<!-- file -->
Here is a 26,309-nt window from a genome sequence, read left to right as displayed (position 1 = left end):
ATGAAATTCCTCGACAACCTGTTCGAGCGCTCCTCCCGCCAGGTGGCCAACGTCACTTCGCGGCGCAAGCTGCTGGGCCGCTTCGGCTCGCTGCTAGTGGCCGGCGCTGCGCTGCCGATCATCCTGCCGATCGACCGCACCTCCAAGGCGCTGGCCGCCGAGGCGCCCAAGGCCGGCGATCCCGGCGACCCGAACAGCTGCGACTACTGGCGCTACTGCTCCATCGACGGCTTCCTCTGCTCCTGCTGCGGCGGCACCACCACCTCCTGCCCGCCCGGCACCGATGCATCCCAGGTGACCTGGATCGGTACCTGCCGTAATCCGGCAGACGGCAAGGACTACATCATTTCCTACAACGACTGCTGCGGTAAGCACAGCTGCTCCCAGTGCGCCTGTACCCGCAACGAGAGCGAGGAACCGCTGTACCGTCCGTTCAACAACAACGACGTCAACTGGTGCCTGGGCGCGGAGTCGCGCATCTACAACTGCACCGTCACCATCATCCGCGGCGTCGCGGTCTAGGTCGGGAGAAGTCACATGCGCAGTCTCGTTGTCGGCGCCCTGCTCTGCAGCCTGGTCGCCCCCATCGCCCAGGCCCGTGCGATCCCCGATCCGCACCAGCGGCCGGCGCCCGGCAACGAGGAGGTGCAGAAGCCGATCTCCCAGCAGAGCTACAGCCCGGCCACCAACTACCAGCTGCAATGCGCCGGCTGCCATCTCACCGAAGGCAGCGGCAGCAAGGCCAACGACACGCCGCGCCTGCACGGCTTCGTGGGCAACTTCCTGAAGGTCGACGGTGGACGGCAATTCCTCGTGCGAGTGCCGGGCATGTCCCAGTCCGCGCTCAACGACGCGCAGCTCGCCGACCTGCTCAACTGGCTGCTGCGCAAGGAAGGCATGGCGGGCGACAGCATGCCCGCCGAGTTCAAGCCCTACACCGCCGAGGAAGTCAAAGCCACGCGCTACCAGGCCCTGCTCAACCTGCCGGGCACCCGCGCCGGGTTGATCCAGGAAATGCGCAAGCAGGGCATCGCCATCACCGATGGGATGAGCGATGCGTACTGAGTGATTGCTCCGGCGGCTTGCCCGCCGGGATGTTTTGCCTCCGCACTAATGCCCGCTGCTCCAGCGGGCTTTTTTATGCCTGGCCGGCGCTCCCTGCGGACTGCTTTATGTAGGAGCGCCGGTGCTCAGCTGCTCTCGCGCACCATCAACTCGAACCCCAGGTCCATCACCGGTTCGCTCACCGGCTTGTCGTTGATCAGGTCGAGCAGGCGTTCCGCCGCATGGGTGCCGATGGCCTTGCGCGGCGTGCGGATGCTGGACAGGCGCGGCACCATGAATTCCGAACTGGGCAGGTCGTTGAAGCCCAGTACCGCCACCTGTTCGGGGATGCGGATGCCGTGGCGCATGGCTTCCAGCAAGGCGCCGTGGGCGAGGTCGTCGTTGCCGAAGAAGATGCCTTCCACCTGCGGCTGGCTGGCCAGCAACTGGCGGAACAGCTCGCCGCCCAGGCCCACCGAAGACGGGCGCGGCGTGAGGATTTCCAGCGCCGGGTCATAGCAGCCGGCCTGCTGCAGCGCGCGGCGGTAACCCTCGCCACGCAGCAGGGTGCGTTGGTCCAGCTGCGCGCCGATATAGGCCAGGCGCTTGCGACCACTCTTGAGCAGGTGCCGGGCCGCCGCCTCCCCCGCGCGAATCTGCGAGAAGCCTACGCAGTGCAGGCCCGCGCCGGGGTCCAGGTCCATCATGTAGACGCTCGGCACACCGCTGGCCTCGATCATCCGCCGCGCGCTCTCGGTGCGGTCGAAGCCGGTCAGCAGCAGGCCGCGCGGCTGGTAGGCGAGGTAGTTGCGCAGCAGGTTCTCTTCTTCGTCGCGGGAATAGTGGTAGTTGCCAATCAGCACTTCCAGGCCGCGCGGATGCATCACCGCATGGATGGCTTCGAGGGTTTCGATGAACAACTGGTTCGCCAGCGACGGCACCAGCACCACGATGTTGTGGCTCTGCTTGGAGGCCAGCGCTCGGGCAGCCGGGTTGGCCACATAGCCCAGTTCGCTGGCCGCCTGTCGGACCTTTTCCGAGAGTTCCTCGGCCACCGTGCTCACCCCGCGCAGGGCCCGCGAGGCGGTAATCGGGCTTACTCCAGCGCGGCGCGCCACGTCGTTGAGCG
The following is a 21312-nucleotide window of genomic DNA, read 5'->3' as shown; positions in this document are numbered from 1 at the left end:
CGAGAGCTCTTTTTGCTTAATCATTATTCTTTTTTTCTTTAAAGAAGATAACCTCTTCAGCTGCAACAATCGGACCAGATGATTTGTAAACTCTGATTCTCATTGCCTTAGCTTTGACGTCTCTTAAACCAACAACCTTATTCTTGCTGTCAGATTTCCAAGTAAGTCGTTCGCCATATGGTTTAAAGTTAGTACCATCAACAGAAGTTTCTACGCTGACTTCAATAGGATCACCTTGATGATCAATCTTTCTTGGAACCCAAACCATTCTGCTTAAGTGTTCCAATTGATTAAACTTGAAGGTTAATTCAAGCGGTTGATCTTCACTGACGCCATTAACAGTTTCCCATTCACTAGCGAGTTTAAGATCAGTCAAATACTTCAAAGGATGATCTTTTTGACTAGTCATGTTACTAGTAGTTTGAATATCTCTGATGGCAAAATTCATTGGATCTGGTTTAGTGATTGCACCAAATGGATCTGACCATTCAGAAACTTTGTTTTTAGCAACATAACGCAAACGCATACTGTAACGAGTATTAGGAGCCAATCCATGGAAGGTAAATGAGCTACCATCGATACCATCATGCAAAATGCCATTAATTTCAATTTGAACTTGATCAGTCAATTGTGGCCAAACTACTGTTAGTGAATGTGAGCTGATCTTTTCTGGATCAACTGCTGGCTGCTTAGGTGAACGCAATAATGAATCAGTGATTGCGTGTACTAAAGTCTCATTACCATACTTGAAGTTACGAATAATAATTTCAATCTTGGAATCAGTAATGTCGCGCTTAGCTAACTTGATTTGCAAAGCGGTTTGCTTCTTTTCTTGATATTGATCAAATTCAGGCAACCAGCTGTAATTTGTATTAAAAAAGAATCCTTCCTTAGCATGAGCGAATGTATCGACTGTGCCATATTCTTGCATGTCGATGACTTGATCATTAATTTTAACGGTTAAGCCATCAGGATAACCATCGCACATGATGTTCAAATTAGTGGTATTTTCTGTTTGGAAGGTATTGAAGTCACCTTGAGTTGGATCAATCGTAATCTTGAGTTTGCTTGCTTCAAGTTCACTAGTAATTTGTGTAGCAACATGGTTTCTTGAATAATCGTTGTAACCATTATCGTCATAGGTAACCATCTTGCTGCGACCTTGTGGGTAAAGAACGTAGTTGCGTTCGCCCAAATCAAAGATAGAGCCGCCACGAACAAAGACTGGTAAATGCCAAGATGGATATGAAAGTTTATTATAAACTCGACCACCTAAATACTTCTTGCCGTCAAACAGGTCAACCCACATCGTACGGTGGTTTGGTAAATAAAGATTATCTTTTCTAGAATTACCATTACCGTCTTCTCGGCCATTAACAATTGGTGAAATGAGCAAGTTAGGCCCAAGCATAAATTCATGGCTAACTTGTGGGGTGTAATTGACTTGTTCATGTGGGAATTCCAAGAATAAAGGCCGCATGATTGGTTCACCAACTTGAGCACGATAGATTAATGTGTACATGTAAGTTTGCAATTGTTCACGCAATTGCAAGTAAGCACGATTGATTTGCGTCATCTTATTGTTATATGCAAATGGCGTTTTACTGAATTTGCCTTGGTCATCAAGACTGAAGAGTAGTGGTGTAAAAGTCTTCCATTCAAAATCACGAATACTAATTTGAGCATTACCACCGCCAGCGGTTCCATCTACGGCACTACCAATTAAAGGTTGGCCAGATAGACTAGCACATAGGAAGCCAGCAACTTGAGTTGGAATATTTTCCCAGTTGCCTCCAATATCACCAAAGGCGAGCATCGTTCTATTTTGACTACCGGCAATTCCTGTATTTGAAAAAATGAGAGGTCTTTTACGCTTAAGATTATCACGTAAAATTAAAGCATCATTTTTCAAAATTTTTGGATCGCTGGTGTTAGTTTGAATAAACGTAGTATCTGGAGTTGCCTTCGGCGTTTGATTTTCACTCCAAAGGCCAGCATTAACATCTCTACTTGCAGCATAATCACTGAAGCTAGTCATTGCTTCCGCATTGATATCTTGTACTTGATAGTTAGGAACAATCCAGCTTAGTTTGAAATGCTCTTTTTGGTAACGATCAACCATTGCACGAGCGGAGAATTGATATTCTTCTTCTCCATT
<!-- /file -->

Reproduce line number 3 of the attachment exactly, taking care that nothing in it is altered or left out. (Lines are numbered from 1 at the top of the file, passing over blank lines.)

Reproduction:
The following is a 21312-nucleotide window of genomic DNA, read 5'->3' as shown; positions in this document are numbered from 1 at the left end: